The Characters

(Critical Guide to British Fiction)

Amusingly and with understanding, Ethel Wilson presents the Johnsons as a working-class couple whose humdrum marriage is marred, though not violently disrupted, by misunderstandings and petty arguments. They live on the surface of life, unable to articulate their deeper feelings. These are occasionally presented as pronouncements by their attendant angels, a rather awkward authorial device.

In contrast to the Johnsons, whose lives seem characterized by friction, Myrtle’s Aunty Emblem exudes a “golden effulgence” that is derived from her plump prettiness, self-satisfaction, and popularity. Myrtle finds her aunt’s visits trying, especially when her aunt, twice widowed and once divorced, advises her about how to keep a husband satisfied. Yet even this gregarious and maternal figure-an emblem indeed-has come to enjoy most that time of day when she is alone in bed reading the personals columns in the newspapers, as if having “discovered the joys of privacy [she] does not wish to lose them, for at least she now owns herself.”

In stark contrast to Myrtle’s aunt is Myrtle’s cousin Vicky. A timid spinster, she lives alone in a boardinghouse, in a room lit by a bare bulb hanging from the ceiling; her sole indulgence is to read one film magazine a week. Aside from going to her job as a shop assistant and to church, her only outings are to visit Myrtle, who characteristically finds her trying but tolerates her. Yet Vicky is the one who...

(The entire section is 424 words.)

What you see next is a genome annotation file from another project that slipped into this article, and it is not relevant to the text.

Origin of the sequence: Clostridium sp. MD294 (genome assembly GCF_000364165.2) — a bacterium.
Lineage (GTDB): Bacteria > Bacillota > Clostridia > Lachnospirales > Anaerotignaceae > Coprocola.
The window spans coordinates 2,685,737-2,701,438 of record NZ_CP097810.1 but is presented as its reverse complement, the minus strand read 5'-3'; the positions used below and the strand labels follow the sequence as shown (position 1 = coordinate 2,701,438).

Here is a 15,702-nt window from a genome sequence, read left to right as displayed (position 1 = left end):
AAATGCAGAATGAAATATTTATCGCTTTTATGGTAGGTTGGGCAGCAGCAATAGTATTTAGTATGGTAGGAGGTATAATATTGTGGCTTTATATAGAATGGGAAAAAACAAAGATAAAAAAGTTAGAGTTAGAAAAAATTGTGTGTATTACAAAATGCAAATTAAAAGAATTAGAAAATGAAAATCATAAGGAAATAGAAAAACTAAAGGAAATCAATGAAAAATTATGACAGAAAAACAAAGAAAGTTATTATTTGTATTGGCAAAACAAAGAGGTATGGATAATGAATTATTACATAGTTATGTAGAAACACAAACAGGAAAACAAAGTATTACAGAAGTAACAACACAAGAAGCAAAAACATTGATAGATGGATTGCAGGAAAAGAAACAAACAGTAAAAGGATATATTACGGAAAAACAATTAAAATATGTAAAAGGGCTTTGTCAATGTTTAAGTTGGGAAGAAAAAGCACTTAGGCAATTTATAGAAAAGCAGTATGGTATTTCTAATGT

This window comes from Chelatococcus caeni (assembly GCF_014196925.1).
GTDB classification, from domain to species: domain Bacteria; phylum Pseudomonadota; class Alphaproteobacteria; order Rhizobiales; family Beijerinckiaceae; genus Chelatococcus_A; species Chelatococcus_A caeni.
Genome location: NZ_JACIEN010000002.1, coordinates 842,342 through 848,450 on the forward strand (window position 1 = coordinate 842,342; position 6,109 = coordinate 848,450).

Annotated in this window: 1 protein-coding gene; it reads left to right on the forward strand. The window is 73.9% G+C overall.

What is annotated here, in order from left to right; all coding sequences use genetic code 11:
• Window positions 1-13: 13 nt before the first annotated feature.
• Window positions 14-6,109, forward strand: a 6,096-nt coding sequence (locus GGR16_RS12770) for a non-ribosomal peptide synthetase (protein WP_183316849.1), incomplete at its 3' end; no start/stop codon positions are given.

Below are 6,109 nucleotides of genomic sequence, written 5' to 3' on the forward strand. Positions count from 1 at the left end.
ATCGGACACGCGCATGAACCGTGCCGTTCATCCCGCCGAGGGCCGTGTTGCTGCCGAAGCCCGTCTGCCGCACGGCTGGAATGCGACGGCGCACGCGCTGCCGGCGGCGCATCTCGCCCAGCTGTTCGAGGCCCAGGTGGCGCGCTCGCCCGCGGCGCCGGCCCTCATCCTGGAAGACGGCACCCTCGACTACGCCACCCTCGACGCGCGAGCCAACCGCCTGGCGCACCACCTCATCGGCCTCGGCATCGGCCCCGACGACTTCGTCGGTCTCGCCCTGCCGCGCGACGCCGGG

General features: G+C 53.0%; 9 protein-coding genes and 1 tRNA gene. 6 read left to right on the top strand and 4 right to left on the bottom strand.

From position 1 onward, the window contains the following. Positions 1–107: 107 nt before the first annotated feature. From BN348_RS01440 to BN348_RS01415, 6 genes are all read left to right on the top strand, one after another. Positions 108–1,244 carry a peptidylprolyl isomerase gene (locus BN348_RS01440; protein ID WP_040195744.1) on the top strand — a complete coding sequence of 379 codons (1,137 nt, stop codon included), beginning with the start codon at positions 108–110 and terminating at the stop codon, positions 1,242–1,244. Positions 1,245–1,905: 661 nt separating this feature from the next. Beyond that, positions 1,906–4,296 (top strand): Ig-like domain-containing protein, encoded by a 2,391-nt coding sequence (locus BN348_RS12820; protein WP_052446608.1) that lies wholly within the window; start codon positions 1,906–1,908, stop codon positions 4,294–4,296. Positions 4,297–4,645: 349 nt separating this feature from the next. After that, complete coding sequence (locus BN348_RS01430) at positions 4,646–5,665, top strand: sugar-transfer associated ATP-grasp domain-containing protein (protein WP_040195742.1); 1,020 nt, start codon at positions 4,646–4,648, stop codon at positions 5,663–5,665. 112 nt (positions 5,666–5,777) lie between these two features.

The Equations of Love Characters Discussed

(Great Characters in Literature)

Myrtle Johnson

Myrtle Johnson, a middle-aged domestic servant who is married to Mort. Myrtle, an unattractive woman, controls not only Mort but also her employer, as well as most people with whom she has frequent contact. She does this by portraying herself as the eternal victim and by manipulating others into assuming guilt for her current complaint or discomfort. With eyelids half closed and a smirk on her lips, she manages to make others feel insecure and unworthy, regardless of their achievement or good fortune. When the police bring the news to her that Mort and his drunken friend have accidentally drowned together, Myrtle, assuming that Mort also was drunk, becomes furious that her husband has disgraced her. Her cousin, Victoria May Tritt, who saw Mort and his friend immediately before the accident, redeems Mort in Myrtle’s eyes by telling her the truth, that Mort definitely was not drunk. Myrtle uses the story of Mort as a hero who attempted to save his friend to retain her position of dominance over those who remain in her circle.

Mortimer (Mort) Johnson

Mortimer (Mort) Johnson, Myrtle’s enslaved husband. In middle age, he is short and stocky, once strong but now flabby, with kind brown eyes. Mort works, when he will, as a laborer. He is the type who calls himself a landscaper when he is hired to dig soil, a plumber when he is paid to haul pipe, and a horse-breaker when his work is near a stable. He is sensitive to his lowly position in life and works at a job no longer than he can retain his delusion of importance. When Mort’s friend Eddie stumbles off the end of a dock into dark water, Mort jumps in to save him. He is pulled under by the struggling Eddie. Both men drown in a matter of a few minutes, before anyone is aware of their desperate situation.

Victoria May Tritt

Victoria May Tritt, an unmarried cousin of Myrtle Johnson. Victoria May lives alone in Vancouver and has a job in a small notions shop. In her room, while sitting in a straight chair under a bare bulb that hangs from the center of the room’s ceiling, she reads the film magazine that she buys once a week. Victoria is very lonely, having no one except Myrtle, of whom she is afraid. Her timidity prevents her from seeking any real solution to her loneliness. Instead, she creates a comforting, familiar routine for herself, and the mechanics of her daily existence become virtually all there...

(The entire section is 999 words.)